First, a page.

"The Biscuit burned pretty much like fires burned through in the past," said Dominick DellaSala, director of the World Wildlife Fund's Klamath-Siskiyou Project in Eugene, Ore. Not only will the forest be better off in the long-term because of the fire, in most of the Kalmiopsis the forest is already better off. "In many areas," DellaSala said, "we're already seeing quite a green-up of new vegetation."
"A mosaic fire pattern fosters diversity -- and that's a good thing," added Wood.
In 1999, the Big Bar, or Megram-Onion, fire began after lightning strikes, then blazed through blown-down white firs in Six Rivers National Forest, near the Hoopa Reservation. October rains finally snuffed it -- three months, $120 million and 140,000 acres later. Though Big Bar caused California's first air quality emergency, destroyed valuable timber, and threatened Hoopa, it too burned mainly through roadless, unlogged wilderness. The result: a mosaic where the highest fire intensity took place when hot, dry, windy weather kicked up the wildfire, not to mention the many backburns firefighters had set.
30 percent of the Megram fire acreage was a direct result of
burnouts and backburns," said Christine Ambrose of the Garberville-based
Environmental Protection Information Center. [photo at left: Christine Ambrose near
a thriving Douglas fir marked for "salvage" in Six
Rivers National Forest near Ruth Lake.
Here too, the forest bounced back quickly. Several slopes in the Trinity Alps plagued by invasive plants burned in the summer of 1999. On a recent hike, LaVerne Glaze of the Karuk tribe found native mountain lilies returning in their place.
A model plan
With another severe wildfire season looming, a fire safe council summit in Lake Tahoe this past spring featured forester Tracy Katelman of the Lower Mattole Fire Safe Council. Or, more precisely, the summit featured the "fire plan" she designed to reduce the wildfire hazard to communities and property in the Mattole watershed.
The plan is viewed as a blueprint for community fire protection because of the extent to which it involves residents. Katelman divided the region into eight "neighborhoods," then held meetings in each of those areas to get people's input. Using residents' knowledge and understanding of the area along with her own expertise and the expertise of others on the council, Katelman was then able to develop detailed projects and prioritize areas most at risk.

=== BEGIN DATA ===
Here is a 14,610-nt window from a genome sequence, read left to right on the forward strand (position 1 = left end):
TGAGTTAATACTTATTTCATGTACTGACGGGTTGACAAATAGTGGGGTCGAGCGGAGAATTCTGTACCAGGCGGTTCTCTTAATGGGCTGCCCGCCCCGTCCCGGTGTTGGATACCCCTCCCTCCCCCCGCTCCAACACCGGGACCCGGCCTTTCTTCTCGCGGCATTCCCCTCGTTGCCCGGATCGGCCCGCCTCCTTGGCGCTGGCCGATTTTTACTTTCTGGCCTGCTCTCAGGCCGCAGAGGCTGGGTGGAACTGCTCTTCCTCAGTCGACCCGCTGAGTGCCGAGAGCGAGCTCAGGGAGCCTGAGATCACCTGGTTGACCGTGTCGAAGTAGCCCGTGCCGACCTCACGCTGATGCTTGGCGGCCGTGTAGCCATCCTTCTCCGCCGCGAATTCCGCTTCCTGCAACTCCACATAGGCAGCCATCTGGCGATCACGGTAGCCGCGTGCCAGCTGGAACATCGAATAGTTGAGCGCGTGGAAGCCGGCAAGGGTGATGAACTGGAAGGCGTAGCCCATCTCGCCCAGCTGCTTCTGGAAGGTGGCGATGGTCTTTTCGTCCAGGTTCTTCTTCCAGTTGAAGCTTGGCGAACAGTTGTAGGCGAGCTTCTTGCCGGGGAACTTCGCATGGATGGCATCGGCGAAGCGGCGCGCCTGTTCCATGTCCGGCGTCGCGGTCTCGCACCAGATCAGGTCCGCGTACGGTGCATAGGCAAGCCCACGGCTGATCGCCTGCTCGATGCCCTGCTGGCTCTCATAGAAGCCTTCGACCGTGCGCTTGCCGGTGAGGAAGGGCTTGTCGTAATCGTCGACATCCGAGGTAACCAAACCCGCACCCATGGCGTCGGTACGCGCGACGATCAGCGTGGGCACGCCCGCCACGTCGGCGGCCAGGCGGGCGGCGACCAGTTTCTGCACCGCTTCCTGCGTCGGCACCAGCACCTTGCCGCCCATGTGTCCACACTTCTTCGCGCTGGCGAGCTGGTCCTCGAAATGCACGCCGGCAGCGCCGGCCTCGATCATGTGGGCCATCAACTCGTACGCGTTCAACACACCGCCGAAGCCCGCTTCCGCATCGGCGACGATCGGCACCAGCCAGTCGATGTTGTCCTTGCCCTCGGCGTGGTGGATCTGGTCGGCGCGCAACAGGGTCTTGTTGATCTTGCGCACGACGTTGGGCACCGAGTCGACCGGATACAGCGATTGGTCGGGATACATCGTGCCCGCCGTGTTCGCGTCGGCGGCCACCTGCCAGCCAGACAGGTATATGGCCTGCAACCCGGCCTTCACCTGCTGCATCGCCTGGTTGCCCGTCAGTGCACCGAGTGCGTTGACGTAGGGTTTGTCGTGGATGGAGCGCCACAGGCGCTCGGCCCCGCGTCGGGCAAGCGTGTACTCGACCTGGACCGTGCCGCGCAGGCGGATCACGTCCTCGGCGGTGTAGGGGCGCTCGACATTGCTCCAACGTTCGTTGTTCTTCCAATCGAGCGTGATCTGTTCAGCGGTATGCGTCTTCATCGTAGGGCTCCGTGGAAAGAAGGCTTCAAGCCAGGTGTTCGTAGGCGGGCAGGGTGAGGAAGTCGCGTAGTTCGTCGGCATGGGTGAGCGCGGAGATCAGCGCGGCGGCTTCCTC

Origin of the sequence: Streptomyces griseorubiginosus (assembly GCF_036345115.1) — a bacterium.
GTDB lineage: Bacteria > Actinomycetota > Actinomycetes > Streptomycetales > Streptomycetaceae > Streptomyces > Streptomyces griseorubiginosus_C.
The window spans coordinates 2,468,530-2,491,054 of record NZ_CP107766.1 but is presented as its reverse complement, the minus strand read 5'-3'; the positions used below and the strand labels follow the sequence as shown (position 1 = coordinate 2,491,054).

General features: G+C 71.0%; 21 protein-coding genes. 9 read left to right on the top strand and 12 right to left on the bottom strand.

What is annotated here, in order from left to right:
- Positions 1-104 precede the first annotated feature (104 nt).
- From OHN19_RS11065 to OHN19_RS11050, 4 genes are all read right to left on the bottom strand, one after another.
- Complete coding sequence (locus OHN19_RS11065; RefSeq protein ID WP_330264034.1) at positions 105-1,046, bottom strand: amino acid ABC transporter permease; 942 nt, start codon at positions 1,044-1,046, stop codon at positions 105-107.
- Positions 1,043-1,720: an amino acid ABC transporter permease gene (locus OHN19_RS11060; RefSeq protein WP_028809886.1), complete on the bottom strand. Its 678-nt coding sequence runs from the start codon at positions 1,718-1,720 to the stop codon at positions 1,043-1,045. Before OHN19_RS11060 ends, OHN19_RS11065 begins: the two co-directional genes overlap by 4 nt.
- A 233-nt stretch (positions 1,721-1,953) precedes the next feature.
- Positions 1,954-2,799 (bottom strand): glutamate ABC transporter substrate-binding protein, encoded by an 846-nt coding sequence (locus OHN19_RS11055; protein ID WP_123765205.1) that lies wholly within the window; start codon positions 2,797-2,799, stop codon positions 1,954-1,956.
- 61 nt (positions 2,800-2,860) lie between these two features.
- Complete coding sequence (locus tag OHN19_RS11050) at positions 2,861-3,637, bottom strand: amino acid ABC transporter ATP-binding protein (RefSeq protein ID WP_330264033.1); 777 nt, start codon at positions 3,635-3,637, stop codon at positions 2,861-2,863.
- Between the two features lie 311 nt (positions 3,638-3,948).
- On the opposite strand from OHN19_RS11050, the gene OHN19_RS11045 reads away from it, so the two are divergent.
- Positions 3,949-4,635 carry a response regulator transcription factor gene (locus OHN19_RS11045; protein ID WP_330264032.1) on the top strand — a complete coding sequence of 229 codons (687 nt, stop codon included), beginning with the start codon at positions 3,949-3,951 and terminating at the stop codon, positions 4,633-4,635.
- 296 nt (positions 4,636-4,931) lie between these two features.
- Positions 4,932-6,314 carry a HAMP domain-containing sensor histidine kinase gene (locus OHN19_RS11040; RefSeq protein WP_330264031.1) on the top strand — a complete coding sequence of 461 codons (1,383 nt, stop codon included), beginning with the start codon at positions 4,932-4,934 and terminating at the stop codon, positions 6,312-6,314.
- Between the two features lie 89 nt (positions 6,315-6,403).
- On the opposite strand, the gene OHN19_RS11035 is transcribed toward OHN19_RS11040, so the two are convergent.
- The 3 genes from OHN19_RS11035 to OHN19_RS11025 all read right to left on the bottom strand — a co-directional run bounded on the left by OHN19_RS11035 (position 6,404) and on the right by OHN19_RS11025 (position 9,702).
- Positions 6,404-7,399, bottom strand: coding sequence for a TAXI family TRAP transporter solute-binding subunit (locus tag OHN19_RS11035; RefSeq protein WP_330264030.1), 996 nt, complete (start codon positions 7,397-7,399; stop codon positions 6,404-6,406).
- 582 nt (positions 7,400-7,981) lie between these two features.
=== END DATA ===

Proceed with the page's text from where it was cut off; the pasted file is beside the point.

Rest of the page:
Three FSC projects are currently underway in the Mattole region, funded by $140,000 in public grants: neighborhood fuels reduction near Wilder Ridge, Panther Gap and the Mattole Valley School and Community Center in Petrolia. The Panther Gap work is being coordinated with fuels reduction projects in Humboldt Redwoods State Park, which is nearby. Katelman said this is a step toward doing something FSCs by and large don't do: carry out fuels reduction projects on public lands.
The goal of community protection is simple, according to Katelman. "Get the stuff that burns quick out of the way." She said the following steps could reduce the fire threat to homes:
Do all this, Katelman said, and when wildfire comes, it should burn the forest understory and follow the fuel right out of town.
Over in Orleans, meantime, Riggan is leading with the saw. In 2002, the Orleans/ Somes Bar Fire Safe Council cleared and set up fuel breaks over 100 strategic acres straddling the Ishi Pishi, using $154,000 in funding from several state and federal agencies. The council employed 20 seasonal workers at wages from $10 to $16 per hour -- good pay in a region devastated by chronic unemployment -- logged 850 volunteer hours, and held monthly meetings for citizens, environmentalists, and agency representatives to work out details and disputes.
For 2003, thinning continues around the Ishi Pishi, involving local loggers trained in environmentally sustainable timber harvest methods.